MFT and predictions based on Righteous Mind

Good Day Bryan*,

Haidt’s MFT might be garbage science, but no other book has made me more comfortable with disagreeing with other people than the Righteous Mind. I think I’m pretty good at catching myself in the act of motivating reasoning, but he’s done a better job of helping me avoid that or realize that I might be doing it than anyone else has. Robin Hanson had the chance to do the same, but my only takeaway from Elephant was that I can feel sanctimonious in my judging others for going to political demonstrations. And I usually do!

In regards to his book’s rendition of his research, I’m puzzled by two things in particular:

He describes the process of moral dumbfounding, and explains the variation between cosmopolitans and traditionalists in their answers to his puzzles but from what I can remember, he never talks about who is morally dumbfounded. For instance, he talks at length about the motivated reasoning that follows the probing questions about why chicken fuckery and conceptionless incest are bad, but he never identifies who is doing this reasoning.

I could see this playing out in two very distinctive ways and which of the two ways it is is very important to where the West is heading.

I assume that if you ask a recent immigrant cab driver about the chickens, he’ll confidently say it is wrong and appeal to islam or whatever justifying it. But what about the subjects Haidt describes?

Potential Case 1:

Traditional Americans reflexively think that it is wrong to bang a dead animal, but, when trying to appeal to more universally accepted harm reduction rather than religion or taboos, they are flummoxed. While cosmopolitans shrug their shoulders and say, “I guess it’s okay?”

Potential Case 2:

Cosmopolitans that still have the visceral reflex when confronted with banging a dead bird but don’t have the beliefs to back it up. Traditionalists say it’s wrong in the same way my hypothetical cab driver does and are confident in their reasoning, even if it demands an appeal to religion or whatever.

Or maybe Potential Case 3:

Everyone has the reflex and the stupefying, but for different reasons depending on which category they fall in.

(Also, is it really that difficult to explain why one shouldn’t have sex with his sibling, even with pregnancy off the table? Let’s refer to Haidt’s previous book, where he has a chapter on how humans evolved to get romantically attached to people they have sex with. The gamble one takes when forming a romantic relationship with family is that it blows up. Breakups and divorces are rough enough. Doing that with people that share a family sounds devastating for the family. Anytime you have sex with your sister, you’re setting up the chance to ruin the most important and permanent relationships of the people you should care about most.

As for having sex with frozen chickens, I actually don’t have any objections to this that I don’t share with using a fleshlight. The only conceivable trouble I can think of is it somehow jumps to a sexual interest in live chickens.)

The second unanswered question for me is on the subject of purity. He shows that cosmopolitans don’t value purity in the religious sense, but then says (without any research, if I remember correctly) that they do in the food and environmental sense. I’ve been trying to come up with ways that he is wrong, but I really can’t. Even if, for instance, there are really good reasons for a GMO aversion, the common person’s objection in America and Europe is very misinformed and is probably more counter to prevailing science than denying climate change is. Even with myself, the best information I have says that I should be throwing all of the plastic and glass that I dispose of in the trash, but I instead put them in the commingled recycling bin. If I was to do what is best, in my judgement, for my local economy and the earth as a whole, I would throw them in the trash, but I just can’t bring myself to do it. For that matter, when I was in high school, I literally saw the janitor dump all of the trash and recycling bins into the same trash can at the end of each school day, yet I couldn’t bring myself to not do my part to sort ahead of his guaranteed recombination.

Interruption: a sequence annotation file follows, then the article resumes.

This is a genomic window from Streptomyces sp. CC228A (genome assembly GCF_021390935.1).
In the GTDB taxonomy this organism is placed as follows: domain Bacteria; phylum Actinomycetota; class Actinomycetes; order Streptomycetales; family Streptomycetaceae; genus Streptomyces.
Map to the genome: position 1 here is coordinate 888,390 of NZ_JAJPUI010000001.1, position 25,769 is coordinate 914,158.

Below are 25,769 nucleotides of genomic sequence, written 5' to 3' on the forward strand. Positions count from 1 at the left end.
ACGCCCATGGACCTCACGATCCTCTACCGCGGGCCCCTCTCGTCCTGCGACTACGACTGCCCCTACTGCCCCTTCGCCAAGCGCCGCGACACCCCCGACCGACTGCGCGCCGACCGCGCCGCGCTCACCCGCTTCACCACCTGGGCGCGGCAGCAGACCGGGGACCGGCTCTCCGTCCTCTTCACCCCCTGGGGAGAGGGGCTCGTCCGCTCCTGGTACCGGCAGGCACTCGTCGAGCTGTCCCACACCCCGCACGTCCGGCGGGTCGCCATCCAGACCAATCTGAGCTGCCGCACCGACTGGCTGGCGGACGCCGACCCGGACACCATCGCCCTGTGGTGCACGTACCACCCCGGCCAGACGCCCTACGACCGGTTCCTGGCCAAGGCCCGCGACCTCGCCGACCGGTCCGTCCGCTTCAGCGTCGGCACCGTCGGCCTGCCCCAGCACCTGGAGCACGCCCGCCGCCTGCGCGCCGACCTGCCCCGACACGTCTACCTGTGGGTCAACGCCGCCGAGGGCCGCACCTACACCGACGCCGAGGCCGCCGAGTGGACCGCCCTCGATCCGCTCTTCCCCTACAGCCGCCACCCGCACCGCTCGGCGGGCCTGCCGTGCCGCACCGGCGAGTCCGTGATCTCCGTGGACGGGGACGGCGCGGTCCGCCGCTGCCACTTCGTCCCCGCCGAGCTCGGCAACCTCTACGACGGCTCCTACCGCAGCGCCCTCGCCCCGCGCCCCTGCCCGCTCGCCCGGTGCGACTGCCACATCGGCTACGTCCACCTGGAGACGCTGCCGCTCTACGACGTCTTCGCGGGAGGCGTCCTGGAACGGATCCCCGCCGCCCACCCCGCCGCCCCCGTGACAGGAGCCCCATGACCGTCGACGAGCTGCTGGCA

I recommend doing this for fun, by the way. Ask someone why it is bad to throw away plastic and they will tell you that it is bad because it doesn’t decompose. But it can’t sit in the ground under a park undecomposed (composed?) either.

But back to the question at hand; which is it? Do cosmopolitans and traditionalists just have different things that they honor? I thought his research was supposed to show that cosmopolitans don’t respect purity. I, as a Catholic, don’t respect the sanctity of Buddhist and Shinto buildings in Japan (though I treat them with respect, out of curtesy to the Japanese people). But I am very traditional in the genuine respect of Catholic stuff.

And this reminds me, what is going on with the anti-catholic art? Why is that okay? In the same way I respect the Japanese stuff that I have no sincere feelings for, would the artists not treat their fellow westerners’ sincere beliefs with similar curtesy? Unless it really is meant to be hostile, in which case, does that not necessitate that anyone that supports that stuff is taking a stance for offending Catholics for the sake of offending Catholics? I sincerely respect our cultural norm of freedom of speech, but I also think it’s wrong to yell “n*****!” in a crowded theater.

MFT seems to say that you have cosmopolitans and everyone else (which includes more conservative, rural, westerners and almost all non-westerners). Cosmopolitans believe in harm reduction and fairness. Everyone else believes in all the “moral matrices.”

why break them down any further. For instance: is sanctity and respect for authority really very different? Do we really need to graph a bunch of things to show that everyone believes in two things and everyone but cosmopolitans believe in all the things but to slightly varying degrees? I actually think that there are PhD types that have more recently done just this, including perhaps that English fellow you recommended (though, at the time, I was not ready for). Because of this, I think we should just say that there are cosmopolitans (harm reduction and equity types) and traditionalists (all moral matrices considered). A more logical MFT would be, cosmopolitans believe in harm reduction for individuals and equality of outcome. Traditionalists believe in harm reduction for individuals and respect the culture they live in.

I don’t think MFT gives any explanation as to why anything is the way it is. I understand why New York City would revert to harm reduction. When you have huge crowds, you must resort to live and let live or be angry all the time. I don’t think I understand why a place like Bombay is so traditional then. Is it also that cultures collide converge to turn to harm reduction? Actually, it’s probably exactly this, diversity plus proximity. Maybe he says this and I can’t remember. If not, I’m pretty sure someone else would have flushed this out by now.